This is surely the most dramatic description of a cold you have ever read, brought to you by a person who likes to dramatize all things. Especially illnesses. You’re welcome.


In other news, I was trying to tell my student to add a verb to his sentence: “You need a verb. 동사 (dong-sa).” He looked at me incredulously. “똥싸?” Then I remembered that with just slightly more emphasis on the start of each syllable (which is VERY EASY for a foreign tongue to accidentally do, might I add), the word verb magically transforms into the word shit.

I told my student he needed shit in his sentence.

*pats self on back*

His classmate did understand that I, the English teacher, was in fact asking for a verb and not human waste (flawed pronunciation notwithstanding), and the miscommunication was rapidly cleared up.


I try not to be frustrated with catatonic students, or even students who seem to have an attitude, when they tell me things like “I have academy [private lessons] until 10 p.m. today.” I suppose I wouldn’t be in the cheerfullest mood either, if I was literally in school for 14 hours.


Yesterday I asked the students what was for lunch and one of them said “Pizza hotdog!” I thought he was joking. Nope: one of the lunch items was a hotdog (not a full-size American beef frank, but thinner and shorter) on thick-pizza-crust-type bread with pizza sauce, mozzarella cheese, and some sweet corn and raw garlic thrown in for good measure because this is Korea. Paired, of course, with tuna bibimbap (what pro chef wouldn’t pair these culinary delights together?).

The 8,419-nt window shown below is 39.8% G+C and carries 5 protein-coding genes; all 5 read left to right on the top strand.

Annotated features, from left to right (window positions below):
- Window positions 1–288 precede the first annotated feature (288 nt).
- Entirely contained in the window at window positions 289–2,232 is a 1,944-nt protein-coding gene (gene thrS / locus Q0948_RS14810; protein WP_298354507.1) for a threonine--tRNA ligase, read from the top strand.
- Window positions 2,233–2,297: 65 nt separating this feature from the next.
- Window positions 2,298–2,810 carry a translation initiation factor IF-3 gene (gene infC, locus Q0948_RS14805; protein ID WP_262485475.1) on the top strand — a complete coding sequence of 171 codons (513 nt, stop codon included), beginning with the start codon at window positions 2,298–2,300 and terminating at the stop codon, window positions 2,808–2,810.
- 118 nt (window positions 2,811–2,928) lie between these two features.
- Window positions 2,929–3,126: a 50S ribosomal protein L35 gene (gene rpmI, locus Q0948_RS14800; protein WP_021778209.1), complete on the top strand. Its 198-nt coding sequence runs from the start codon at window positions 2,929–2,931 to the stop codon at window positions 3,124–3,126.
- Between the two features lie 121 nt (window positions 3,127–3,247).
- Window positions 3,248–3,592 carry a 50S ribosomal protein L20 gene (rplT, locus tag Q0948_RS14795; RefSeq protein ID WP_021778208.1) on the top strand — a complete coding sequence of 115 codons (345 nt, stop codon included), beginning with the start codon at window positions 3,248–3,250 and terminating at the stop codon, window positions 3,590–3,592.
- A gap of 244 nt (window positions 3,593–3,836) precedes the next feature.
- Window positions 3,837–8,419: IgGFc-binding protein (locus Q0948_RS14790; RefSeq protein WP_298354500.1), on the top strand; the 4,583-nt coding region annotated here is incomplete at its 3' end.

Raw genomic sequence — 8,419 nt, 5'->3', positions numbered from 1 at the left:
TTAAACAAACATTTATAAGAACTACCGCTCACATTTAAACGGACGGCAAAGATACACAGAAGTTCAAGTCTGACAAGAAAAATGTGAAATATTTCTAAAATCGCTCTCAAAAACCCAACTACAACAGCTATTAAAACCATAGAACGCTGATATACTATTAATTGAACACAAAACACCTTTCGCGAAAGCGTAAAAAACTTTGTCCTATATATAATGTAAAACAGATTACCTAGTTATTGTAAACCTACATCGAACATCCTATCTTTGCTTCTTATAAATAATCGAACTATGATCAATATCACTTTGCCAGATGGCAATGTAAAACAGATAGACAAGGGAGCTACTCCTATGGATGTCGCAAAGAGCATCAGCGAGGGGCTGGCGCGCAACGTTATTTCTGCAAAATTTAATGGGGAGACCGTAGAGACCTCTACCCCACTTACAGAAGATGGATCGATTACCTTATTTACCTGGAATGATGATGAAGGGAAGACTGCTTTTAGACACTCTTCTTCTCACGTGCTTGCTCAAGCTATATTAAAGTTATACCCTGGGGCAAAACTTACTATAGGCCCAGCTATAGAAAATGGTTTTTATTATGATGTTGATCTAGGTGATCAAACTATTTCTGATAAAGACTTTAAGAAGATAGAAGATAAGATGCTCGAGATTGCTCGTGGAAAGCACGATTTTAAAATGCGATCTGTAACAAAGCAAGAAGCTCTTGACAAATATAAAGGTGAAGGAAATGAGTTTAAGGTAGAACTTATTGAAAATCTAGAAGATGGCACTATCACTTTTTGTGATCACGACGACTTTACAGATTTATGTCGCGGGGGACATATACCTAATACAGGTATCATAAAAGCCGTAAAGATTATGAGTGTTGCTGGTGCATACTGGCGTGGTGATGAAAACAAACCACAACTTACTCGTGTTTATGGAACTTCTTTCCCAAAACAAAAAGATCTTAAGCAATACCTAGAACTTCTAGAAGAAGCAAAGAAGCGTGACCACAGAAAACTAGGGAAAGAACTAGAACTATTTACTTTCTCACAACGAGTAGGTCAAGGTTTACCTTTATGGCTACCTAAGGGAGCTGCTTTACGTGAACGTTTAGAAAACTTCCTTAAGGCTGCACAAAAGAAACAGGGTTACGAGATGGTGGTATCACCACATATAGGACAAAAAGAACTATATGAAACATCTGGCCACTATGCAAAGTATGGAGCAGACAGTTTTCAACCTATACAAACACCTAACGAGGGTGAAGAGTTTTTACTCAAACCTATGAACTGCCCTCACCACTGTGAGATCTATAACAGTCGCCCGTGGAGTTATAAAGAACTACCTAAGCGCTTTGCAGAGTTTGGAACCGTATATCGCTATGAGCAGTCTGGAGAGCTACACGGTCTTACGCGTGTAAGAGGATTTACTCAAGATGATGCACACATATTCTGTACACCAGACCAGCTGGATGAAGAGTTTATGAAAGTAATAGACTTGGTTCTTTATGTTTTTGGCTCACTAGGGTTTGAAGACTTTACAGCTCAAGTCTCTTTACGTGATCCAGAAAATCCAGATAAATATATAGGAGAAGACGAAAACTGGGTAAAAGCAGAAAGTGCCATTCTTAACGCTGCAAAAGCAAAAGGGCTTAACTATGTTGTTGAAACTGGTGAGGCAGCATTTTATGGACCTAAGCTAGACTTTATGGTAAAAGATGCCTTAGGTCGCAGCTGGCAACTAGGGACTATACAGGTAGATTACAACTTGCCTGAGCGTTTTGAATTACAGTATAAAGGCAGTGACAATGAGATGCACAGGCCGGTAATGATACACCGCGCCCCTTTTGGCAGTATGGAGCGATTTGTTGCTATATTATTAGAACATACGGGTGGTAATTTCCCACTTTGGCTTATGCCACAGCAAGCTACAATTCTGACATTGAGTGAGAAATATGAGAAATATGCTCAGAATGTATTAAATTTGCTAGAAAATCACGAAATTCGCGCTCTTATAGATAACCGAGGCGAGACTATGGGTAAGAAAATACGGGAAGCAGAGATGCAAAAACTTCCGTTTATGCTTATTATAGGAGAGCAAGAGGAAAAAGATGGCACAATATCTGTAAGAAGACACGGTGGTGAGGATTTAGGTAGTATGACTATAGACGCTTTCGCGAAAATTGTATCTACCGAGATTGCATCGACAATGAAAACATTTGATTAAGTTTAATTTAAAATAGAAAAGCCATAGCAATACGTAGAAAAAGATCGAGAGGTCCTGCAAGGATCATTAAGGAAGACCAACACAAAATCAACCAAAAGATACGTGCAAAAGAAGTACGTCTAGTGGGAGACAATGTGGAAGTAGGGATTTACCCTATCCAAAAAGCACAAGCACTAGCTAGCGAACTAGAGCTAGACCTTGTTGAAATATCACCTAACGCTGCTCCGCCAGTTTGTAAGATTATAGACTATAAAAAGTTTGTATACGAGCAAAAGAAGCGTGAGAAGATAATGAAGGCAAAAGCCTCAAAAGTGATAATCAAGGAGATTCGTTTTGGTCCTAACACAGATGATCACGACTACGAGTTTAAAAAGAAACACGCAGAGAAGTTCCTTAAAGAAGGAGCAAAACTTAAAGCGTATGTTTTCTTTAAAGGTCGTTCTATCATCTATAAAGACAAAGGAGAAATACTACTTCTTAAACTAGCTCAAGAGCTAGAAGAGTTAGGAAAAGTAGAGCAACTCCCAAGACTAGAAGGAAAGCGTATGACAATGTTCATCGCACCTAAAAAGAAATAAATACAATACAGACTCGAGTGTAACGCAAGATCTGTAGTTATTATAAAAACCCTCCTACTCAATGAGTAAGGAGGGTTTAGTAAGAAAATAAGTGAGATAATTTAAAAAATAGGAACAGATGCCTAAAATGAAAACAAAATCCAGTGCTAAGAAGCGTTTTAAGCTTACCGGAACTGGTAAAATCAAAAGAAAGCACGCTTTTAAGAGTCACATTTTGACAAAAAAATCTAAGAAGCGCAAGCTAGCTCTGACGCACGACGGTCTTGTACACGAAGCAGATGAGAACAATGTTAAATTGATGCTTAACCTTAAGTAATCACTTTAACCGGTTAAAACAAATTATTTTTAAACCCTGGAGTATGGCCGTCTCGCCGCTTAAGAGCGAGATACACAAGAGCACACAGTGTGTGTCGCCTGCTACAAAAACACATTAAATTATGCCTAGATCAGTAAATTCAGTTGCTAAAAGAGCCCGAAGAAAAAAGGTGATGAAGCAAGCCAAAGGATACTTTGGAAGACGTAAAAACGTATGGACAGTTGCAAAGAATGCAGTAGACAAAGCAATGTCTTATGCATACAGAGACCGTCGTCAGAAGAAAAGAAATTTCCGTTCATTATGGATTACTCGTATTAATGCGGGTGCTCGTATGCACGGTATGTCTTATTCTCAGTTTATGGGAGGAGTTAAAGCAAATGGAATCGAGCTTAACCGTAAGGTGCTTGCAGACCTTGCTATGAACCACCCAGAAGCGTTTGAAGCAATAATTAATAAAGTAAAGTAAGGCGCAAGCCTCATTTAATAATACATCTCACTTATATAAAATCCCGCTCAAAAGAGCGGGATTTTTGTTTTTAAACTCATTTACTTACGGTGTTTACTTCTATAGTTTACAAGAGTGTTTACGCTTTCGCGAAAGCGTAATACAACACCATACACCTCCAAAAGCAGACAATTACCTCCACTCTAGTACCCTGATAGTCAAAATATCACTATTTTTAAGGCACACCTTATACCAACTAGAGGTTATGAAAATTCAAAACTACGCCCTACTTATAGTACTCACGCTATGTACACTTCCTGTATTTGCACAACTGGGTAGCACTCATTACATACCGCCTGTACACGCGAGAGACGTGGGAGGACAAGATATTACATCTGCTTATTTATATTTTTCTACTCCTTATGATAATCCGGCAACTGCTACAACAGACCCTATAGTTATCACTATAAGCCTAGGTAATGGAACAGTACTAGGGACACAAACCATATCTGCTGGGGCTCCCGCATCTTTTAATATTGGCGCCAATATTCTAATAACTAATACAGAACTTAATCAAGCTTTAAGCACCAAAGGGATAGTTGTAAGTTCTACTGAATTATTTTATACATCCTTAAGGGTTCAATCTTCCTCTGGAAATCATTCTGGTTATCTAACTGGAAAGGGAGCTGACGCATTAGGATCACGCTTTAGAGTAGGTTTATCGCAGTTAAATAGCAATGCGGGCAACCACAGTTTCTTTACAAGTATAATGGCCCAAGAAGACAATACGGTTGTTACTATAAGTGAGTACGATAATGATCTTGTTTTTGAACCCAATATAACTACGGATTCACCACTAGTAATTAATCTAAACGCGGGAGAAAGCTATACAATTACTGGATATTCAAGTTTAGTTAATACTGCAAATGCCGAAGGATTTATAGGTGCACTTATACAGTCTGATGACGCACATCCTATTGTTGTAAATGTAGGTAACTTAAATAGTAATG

Okay but real talk: I ate it all. Not too shabby.


One of my co-teachers was in a car accident – she’s in the hospital with some minor injuries, and as a result I get a substitute co for some classes this week. The poor woman seems to have literally been thrown into this situation. In typical Korean fashion, a “teacher friend” (probably someone of higher rank) requested a favor (favor being “come work at this random school for 3 days”) and she had to acquiesce.

Anyway, after observing my class for the first time, as we walked out together she commented: “The students are so noisy!”*

And here I was thinking we were having a pretty good, “quiet” day.

(cue the trumpets: wah-wah-wah-waaaaaaaah)

Nah, it’s okay. I already know my kids are a handful.

*She later explained that she works at a middle school with very studious and quiet students. Okay, but are they cute tho???


We were playing a True/False quiz and I asked the teams to hold up their answers (on their mini whiteboards). One of the teams had written “Talse.” Nice try kiddos, nice try. (This is a favorite ploy of many students to try to cover their bases when we play quiz games; if it’s multiple choice, sometimes they’ll write a HUGE letter A and then sneakily write B, C, and D inside the A, hoping that somehow it’ll fool me.) But anyway I love that class and I want to pinch their cute faces because they’re always so cheerful and happy about everything. Even studying.


Four times a week we have guest teachers come in to teach special after-school classes in math and English. A couple of them use “my” classroom, the English room. I’ve seen the English teacher a few times as I’m wrapping up after my last class. We usually just smile and say hi in passing, but today she stopped me and said, “Do you want one?”, holding out one of the snacks she’d brought for her students.